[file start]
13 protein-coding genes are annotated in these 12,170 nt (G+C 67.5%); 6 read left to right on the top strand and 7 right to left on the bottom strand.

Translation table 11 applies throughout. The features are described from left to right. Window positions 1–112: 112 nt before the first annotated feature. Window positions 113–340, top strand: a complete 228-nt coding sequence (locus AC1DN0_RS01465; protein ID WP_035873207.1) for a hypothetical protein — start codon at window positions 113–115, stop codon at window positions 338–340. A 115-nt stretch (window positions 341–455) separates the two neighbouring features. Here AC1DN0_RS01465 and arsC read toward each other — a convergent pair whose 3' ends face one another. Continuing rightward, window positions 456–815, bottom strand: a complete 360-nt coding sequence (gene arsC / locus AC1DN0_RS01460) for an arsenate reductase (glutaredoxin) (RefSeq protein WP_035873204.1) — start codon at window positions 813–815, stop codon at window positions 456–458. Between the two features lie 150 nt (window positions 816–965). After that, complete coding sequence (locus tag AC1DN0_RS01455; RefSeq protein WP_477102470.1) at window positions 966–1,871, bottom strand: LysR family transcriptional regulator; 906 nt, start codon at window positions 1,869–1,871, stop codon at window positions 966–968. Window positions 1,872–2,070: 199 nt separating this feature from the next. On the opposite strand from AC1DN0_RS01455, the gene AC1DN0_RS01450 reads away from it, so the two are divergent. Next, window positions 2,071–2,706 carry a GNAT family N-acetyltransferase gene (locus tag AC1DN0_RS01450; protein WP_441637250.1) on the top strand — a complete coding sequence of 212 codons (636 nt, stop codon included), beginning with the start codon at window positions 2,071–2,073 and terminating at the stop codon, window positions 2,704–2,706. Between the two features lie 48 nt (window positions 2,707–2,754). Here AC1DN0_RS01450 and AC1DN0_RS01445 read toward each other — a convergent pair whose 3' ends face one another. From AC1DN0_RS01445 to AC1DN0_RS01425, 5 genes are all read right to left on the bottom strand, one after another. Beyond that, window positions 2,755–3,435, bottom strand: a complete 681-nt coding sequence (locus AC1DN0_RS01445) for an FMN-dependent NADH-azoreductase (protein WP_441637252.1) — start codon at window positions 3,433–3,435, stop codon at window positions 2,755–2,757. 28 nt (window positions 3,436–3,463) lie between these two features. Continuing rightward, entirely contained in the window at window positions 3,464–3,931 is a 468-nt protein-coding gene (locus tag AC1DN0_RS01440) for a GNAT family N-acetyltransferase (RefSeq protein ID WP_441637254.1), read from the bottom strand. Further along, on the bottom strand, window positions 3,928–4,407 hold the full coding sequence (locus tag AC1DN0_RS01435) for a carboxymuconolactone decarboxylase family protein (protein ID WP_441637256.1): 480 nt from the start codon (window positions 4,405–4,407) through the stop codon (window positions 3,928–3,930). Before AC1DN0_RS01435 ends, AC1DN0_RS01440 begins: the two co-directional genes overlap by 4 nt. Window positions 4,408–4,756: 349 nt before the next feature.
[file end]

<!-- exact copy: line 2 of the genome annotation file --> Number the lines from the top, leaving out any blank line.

Translation table 11 applies throughout. The features are described from left to right. Window positions 1–112: 112 nt before the first annotated feature. Window positions 113–340, top strand: a complete 228-nt coding sequence (locus AC1DN0_RS01465; protein ID WP_035873207.1) for a hypothetical protein — start codon at window positions 113–115, stop codon at window positions 338–340. A 115-nt stretch (window positions 341–455) separates the two neighbouring features. Here AC1DN0_RS01465 and arsC read toward each other — a convergent pair whose 3' ends face one another. Continuing rightward, window positions 456–815, bottom strand: a complete 360-nt coding sequence (gene arsC / locus AC1DN0_RS01460) for an arsenate reductase (glutaredoxin) (RefSeq protein WP_035873204.1) — start codon at window positions 813–815, stop codon at window positions 456–458. Between the two features lie 150 nt (window positions 816–965). After that, complete coding sequence (locus tag AC1DN0_RS01455; RefSeq protein WP_477102470.1) at window positions 966–1,871, bottom strand: LysR family transcriptional regulator; 906 nt, start codon at window positions 1,869–1,871, stop codon at window positions 966–968. Window positions 1,872–2,070: 199 nt separating this feature from the next. On the opposite strand from AC1DN0_RS01455, the gene AC1DN0_RS01450 reads away from it, so the two are divergent. Next, window positions 2,071–2,706 carry a GNAT family N-acetyltransferase gene (locus tag AC1DN0_RS01450; protein WP_441637250.1) on the top strand — a complete coding sequence of 212 codons (636 nt, stop codon included), beginning with the start codon at window positions 2,071–2,073 and terminating at the stop codon, window positions 2,704–2,706. Between the two features lie 48 nt (window positions 2,707–2,754). Here AC1DN0_RS01450 and AC1DN0_RS01445 read toward each other — a convergent pair whose 3' ends face one another. From AC1DN0_RS01445 to AC1DN0_RS01425, 5 genes are all read right to left on the bottom strand, one after another. Beyond that, window positions 2,755–3,435, bottom strand: a complete 681-nt coding sequence (locus AC1DN0_RS01445) for an FMN-dependent NADH-azoreductase (protein WP_441637252.1) — start codon at window positions 3,433–3,435, stop codon at window positions 2,755–2,757. 28 nt (window positions 3,436–3,463) lie between these two features. Continuing rightward, entirely contained in the window at window positions 3,464–3,931 is a 468-nt protein-coding gene (locus tag AC1DN0_RS01440) for a GNAT family N-acetyltransferase (RefSeq protein ID WP_441637254.1), read from the bottom strand. Further along, on the bottom strand, window positions 3,928–4,407 hold the full coding sequence (locus tag AC1DN0_RS01435) for a carboxymuconolactone decarboxylase family protein (protein ID WP_441637256.1): 480 nt from the start codon (window positions 4,405–4,407) through the stop codon (window positions 3,928–3,930). Before AC1DN0_RS01435 ends, AC1DN0_RS01440 begins: the two co-directional genes overlap by 4 nt. Window positions 4,408–4,756: 349 nt before the next feature.